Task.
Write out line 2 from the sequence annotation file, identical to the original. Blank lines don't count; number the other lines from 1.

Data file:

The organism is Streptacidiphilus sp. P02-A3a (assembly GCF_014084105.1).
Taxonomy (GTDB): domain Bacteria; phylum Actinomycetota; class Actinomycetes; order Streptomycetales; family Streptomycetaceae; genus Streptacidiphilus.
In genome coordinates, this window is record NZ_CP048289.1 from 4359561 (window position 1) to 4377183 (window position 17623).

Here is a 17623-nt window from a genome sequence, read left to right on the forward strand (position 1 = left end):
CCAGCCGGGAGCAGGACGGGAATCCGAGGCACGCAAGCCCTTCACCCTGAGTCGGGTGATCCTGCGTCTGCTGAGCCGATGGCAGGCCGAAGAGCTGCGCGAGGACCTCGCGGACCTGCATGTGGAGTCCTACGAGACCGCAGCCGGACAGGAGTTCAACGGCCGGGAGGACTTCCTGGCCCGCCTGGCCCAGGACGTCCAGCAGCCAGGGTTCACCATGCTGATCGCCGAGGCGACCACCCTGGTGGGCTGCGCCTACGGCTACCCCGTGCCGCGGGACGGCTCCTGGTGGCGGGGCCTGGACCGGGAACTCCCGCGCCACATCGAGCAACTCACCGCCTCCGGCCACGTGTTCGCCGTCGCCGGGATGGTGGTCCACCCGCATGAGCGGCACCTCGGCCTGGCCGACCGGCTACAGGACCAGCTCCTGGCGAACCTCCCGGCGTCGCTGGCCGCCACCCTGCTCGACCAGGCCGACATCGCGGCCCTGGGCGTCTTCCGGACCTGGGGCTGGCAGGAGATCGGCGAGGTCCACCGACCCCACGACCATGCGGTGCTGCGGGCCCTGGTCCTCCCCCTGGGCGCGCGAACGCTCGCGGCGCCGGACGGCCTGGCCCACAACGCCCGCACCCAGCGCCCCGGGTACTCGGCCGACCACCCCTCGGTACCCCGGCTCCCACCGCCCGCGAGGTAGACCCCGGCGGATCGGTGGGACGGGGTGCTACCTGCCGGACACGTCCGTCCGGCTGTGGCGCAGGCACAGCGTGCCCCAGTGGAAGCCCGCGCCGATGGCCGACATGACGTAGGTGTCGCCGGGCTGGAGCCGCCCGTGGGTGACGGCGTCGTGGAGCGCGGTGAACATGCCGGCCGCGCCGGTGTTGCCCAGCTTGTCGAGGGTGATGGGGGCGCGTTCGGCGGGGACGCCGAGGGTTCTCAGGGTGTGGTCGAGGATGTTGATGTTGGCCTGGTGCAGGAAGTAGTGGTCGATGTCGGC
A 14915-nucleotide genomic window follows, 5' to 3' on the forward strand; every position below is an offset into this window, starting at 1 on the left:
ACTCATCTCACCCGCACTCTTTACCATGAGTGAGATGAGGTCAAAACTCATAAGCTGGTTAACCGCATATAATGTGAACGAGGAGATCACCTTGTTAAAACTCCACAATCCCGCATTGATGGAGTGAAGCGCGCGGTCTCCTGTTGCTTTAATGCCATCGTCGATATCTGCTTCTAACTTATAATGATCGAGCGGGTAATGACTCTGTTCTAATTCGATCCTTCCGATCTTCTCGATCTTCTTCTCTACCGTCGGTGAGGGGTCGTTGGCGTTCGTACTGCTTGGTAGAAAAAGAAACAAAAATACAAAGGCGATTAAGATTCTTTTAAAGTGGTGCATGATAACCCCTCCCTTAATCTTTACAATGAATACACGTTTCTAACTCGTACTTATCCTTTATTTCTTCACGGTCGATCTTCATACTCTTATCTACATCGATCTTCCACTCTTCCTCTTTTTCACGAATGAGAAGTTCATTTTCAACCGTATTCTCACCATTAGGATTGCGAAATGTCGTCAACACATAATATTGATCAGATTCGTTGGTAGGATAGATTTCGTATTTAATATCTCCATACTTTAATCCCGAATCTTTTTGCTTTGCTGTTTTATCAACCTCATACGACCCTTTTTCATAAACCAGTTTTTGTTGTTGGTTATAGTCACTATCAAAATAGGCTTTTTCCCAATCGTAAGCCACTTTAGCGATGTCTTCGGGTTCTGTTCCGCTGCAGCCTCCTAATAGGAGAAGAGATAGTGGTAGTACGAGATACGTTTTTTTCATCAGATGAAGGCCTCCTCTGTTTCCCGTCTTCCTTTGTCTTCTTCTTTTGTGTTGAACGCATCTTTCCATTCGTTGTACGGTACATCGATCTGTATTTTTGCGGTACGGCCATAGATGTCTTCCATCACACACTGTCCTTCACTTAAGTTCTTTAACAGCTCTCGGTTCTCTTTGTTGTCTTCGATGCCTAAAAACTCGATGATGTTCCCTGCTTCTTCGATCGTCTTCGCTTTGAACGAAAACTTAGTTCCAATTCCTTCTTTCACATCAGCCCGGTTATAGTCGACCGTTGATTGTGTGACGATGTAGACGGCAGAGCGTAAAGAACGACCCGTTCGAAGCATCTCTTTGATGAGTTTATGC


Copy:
Taxonomy (GTDB): domain Bacteria; phylum Actinomycetota; class Actinomycetes; order Streptomycetales; family Streptomycetaceae; genus Streptacidiphilus.